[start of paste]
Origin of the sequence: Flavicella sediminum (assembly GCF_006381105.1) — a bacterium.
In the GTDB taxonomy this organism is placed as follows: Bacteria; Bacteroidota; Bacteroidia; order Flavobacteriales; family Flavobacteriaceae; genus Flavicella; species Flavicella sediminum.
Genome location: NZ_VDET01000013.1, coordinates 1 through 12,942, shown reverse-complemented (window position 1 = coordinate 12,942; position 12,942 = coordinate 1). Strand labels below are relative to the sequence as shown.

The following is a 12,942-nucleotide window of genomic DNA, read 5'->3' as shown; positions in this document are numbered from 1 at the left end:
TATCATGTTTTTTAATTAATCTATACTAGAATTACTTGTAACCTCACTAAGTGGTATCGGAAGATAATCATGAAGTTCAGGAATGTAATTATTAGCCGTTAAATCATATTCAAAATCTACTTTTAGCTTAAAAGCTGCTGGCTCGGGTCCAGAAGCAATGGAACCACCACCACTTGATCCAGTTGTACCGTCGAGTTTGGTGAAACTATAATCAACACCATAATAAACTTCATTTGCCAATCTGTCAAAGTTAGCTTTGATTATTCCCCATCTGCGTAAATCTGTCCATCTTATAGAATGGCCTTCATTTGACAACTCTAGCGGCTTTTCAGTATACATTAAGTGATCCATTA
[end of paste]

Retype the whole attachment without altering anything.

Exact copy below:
Origin of the sequence: Flavicella sediminum (assembly GCF_006381105.1) — a bacterium.
In the GTDB taxonomy this organism is placed as follows: Bacteria; Bacteroidota; Bacteroidia; order Flavobacteriales; family Flavobacteriaceae; genus Flavicella; species Flavicella sediminum.
Genome location: NZ_VDET01000013.1, coordinates 1 through 12,942, shown reverse-complemented (window position 1 = coordinate 12,942; position 12,942 = coordinate 1). Strand labels below are relative to the sequence as shown.

The following is a 12,942-nucleotide window of genomic DNA, read 5'->3' as shown; positions in this document are numbered from 1 at the left end:
TATCATGTTTTTTAATTAATCTATACTAGAATTACTTGTAACCTCACTAAGTGGTATCGGAAGATAATCATGAAGTTCAGGAATGTAATTATTAGCCGTTAAATCATATTCAAAATCTACTTTTAGCTTAAAAGCTGCTGGCTCGGGTCCAGAAGCAATGGAACCACCACCACTTGATCCAGTTGTACCGTCGAGTTTGGTGAAACTATAATCAACACCATAATAAACTTCATTTGCCAATCTGTCAAAGTTAGCTTTGATTATTCCCCATCTGCGTAAATCTGTCCATCTTATAGAATGGCCTTCATTTGACAACTCTAGCGGCTTTTCAGTATACATTAAGTGATCCATTA